Are you afraid of ageing?
I’m not sure if I’m afraid of ageing or if I am afraid of the change that comes with it. Family members move away, best friends become distant acquaintances and the person in the mirror seems like a stranger.
People say life starts at 30, but there’s this dread weighing heavy on my heart that seems to think otherwise.
30 feels so final, so definite. The year you’re supposed to officially be an adult. Right?
As I move closer to the big 3-0, I feel increasing pressure to have my life together. There’s this unspoken belief that if you don’t, you’ve failed.
Both yourself and everyone around you. And perhaps they’re right.
I’ve failed to spend time cultivating the skills and knowledge required to achieve the dreams I set for myself when I was a little girl. But, to be fair, I’ve learnt a lot along the way too.
Life’s a mess, no matter how you look at it
I always thought that things could be clearly labelled and defined. You finish college at 21, get married at 25 and have your 2.5 kids before you turn 30. Simple and straight-forward, right?
Maybe in the movies, but not in real life. Nothing sticks to the timeline. Although I finished varsity on time, I was nowhere near ready for marriage by 25. I could barely wake up on time for work, let alone take care of a husband and two little humans.
Seeds are planted in your 20s
Your 20s are not the time for having your life together, they’re about learning. In your 20s, you learn what you love, what you hate and what you wish to cultivate.
The earlier parts of my 20s were spent wresting with whether I wanted to continue studying or drop out and become a freelance writer (that’s how much I believed in my ability).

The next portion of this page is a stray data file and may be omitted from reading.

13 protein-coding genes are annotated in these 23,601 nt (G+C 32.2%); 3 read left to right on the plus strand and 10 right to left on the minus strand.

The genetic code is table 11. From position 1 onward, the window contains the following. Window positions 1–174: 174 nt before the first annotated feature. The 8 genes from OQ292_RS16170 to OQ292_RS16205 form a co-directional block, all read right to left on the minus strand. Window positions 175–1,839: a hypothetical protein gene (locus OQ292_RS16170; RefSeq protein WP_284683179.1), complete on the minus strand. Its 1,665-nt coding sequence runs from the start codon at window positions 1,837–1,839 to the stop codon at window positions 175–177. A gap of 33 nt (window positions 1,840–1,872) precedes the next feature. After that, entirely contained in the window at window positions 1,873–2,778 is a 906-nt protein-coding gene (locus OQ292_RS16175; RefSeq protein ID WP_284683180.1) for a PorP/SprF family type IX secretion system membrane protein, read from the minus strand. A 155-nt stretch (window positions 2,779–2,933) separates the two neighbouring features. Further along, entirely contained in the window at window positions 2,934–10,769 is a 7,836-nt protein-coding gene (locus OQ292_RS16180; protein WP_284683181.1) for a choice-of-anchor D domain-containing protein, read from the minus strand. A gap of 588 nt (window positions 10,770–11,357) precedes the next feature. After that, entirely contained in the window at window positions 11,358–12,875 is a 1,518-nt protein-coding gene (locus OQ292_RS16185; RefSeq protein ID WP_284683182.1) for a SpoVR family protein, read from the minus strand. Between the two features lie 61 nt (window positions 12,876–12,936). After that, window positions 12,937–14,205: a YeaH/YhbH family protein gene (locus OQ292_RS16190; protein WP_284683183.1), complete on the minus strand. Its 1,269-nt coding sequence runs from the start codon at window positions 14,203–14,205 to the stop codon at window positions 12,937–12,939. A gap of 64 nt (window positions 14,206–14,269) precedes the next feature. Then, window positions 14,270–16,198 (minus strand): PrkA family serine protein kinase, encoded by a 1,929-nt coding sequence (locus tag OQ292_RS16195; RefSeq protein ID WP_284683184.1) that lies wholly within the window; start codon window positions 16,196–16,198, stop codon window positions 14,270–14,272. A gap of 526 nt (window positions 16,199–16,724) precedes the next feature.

The later part of my 20s was spent travelling.
I went Greece, Macedonia and Malaysia. I ate foreign food, climbed mountains and visited sacred places. I purposefully forced myself to travel beyond Africa so I could see what was out there.
I learnt to be kind to immigration officials because they can deport you. And I gained a new appreciation for the conventional toilet.
I later taught myself how to build websites and manoeuvre the process of self-hosting. Partly to save money, but mostly to see if I could do it myself. And if this website’s anything to go by, I don’t think I did too bad.
You have a low bullshit tolerance
Growing up, it seemed like lying was compulsory. Not in the sense that you were encouraged to lie, but the fact that being truly honest was frowned upon.
The older I become, the less patient I am. Lying is not only time-consuming, but it also requires a very good memory, something I was not blessed with.
Always remember to live in the moment
Life is delicate, life is short. It sounds cliché, but it’s true.
When was the last time you did something that reminded you to live in the present moment? Do you do it for yourself or for society?
This year, I found myself moving out to live by myself for the first time. As I spent the first night in my flat, I realised I missed some important moments in my past.
I failed to really appreciate the little time I spent in the kitchen with my mom, and I failed by not spending more moments like that with her.
I didn’t get a chance to learn how to make fondant figurines while my sister baked. I missed those moments because I was too busy working towards a future that I wasn’t even sure would ever materialise. I allowed stress to steal moments from me, but not any more.
Today, right now, I’m promising myself this: I will live in the moment. 30s looming or not.